Roland Berger offers strategic approaches and proprietary solutions for sustained success in the financial services industry.
Has the bank branch had its day?
By Luca Turba
The future of retail bank networks – A global perspective with a focus on Southeast Asia
Changes in the way people bank, as well as the digitalization boom, mean banks need to radically rethink their branch networks over the next ten years. Should they consolidate or expand, and what factors do banks need to take into account? This report assesses the global situation, with a focus on Southeast Asia, and offers a framework for effective and efficient branch transformation.
In just the past few years, retail banking has been transformed. Traditional services centered around the bank branch have been increasingly sidelined as customers have embraced automated and online banking offerings. This trend is expected to accelerate rapidly over the next decade, leading to a tsunami of changes. Amid this shift, does the bank branch still have a future? This report aims to share views on how bank branch networks are expected to evolve in the next ten years, both globally and with a focus on Southeast Asia, and how banks should adapt their branch network strategies.
The changes to retail banking began in the 1960s with the introduction of the ATM. This hugely impacted the number of transactions performed by branch staff. Next, in the mid-1980s, telephone banking appeared, followed in the late-1990s by internet services. More recently, digitalization has taken hold, with the arrival of new fintech players and a sharper business focus on data and data tools, such as artificial intelligence. These shifts have irreversibly changed banking habits – it is estimated that the proportion of customers unlikely to use bank branches will reach 60-70% in the next decade.
Our research shows that in the past ten years, 67,000 branches were consolidated in mature markets (West Europe, East Europe, North America), while 139,000 branches opened in emerging markets (Asia Pacific, Middle East & Africa, South America). The difference is mainly due to divergence in branch density trends. Mature regions have shed expensive physical branches to cut costs as customers move online, while emerging regions have added branches to increase banking penetration in non-digitally savvy populations, among other factors.
Whatever the trend, branch networks are becoming increasingly irrelevant in driving growth in the banking sector. While customers still need banking services, they do not need to access these through branches. Indeed, the ratio of retail bank penetration (the ratio of a country's retail banking assets to its GDP) to branch density (in terms of the number of branches in one country for every 1,000 adults) increased in all regions between 2015 and 2020.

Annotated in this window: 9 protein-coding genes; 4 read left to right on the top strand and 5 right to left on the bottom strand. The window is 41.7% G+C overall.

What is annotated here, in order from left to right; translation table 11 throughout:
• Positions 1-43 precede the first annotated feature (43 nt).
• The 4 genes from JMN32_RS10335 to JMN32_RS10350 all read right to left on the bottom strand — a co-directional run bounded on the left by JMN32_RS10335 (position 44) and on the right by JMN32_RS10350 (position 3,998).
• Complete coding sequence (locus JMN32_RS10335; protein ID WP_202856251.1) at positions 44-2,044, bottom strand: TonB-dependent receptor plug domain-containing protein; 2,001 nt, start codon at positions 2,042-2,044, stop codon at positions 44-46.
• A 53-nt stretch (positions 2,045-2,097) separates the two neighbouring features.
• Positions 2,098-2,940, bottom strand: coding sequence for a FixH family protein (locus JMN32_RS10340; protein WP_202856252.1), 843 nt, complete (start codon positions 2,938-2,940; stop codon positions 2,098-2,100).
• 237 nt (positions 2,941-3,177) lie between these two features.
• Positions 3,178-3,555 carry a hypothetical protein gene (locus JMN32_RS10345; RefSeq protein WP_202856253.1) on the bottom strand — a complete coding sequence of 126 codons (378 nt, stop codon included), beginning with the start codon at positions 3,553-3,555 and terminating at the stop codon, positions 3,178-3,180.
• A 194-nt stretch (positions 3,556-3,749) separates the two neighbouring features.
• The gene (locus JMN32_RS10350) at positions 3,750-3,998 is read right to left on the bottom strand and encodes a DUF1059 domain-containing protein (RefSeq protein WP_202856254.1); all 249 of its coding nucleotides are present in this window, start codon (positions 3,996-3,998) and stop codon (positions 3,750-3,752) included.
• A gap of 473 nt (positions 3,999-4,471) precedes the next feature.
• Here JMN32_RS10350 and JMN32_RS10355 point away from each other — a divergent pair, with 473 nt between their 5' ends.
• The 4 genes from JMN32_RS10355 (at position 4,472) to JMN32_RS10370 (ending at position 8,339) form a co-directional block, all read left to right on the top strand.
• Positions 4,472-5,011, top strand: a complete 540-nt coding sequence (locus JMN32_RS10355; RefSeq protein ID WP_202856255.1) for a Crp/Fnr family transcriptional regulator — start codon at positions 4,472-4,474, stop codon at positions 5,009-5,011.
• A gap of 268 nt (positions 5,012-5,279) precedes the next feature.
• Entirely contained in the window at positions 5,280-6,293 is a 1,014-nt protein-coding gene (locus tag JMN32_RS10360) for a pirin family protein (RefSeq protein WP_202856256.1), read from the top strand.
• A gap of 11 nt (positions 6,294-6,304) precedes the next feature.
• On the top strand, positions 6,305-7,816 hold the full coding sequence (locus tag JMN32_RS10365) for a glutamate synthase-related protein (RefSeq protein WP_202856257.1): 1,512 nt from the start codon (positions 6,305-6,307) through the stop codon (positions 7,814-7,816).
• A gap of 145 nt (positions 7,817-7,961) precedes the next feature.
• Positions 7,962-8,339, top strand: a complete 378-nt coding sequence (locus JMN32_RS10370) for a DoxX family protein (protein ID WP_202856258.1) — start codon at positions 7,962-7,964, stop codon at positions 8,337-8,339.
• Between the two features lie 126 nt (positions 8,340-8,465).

Past trends can only reveal so much, however. We believe that in the future, a country’s economic maturity and digital maturity will be key to explaining its branch density development. Mapping countries according to these two factors produces four clusters: Stand-Outs (developed big economies/high digitalization); Break-Outs (advanced developing countries/high digitalization); Watch-Outs (developing countries/low digitalization); and Hold-Outs (rapidly developing small economies/low digitalization). Globally, Hold-Outs will see a rise in branch density between 2020 and 2030 of 15-25%. The other three clusters will see branch densities fall by 20-40%.
In Southeast Asia, we expect an 18% overall reduction in the number of bank branches. Reductions are expected in six markets (Singapore, Brunei, Malaysia, Thailand, Indonesia the Philippines), and increases in four (Vietnam, Laos, Cambodia and Myanmar). Future bank branches in Southeast Asia will likely move away from offering simple transactions and focus on higher value-add services. Exact roles will need to be tailored to local needs, with branches in affluent markets perhaps offering cafes to draw in customers and those in less affluent markets maintaining cash deposit services.
As well as covering in more detail the banking shifts, trends, network evolutions and forward-looking perspectives outlined above, this report provides decision-makers in the industry with a structured framework, approach and tools to support their branch network transformation journeys. Roland Berger’s 'Branch Network Transformation Framework' includes four key dimensions:
- Branch location optimization – locate branches to maximize customer service and revenue generation
- Branch productivity improvement – operate branches efficiently and effectively to generate profits
- Customer experience enhancement – improve service levels to compete with more innovative retailers
- Organizational transformation & Change management – change mindsets and embed new technologies.
In addition, the RB Branch OptimizerTM offers an algorithm-driven approach to help financial institutions identify branches to be consolidated or relocated, define overall branch strategy and branch models, and realize cost savings/ revenue enhancements in remaining branches.
We conclude that banks must radically rethink their branch networks for the next ten years, preparing for a redesigned, repurposed and reduced network. Failing to do so will profoundly impact profitability, leaving oversized branch networks underutilized.
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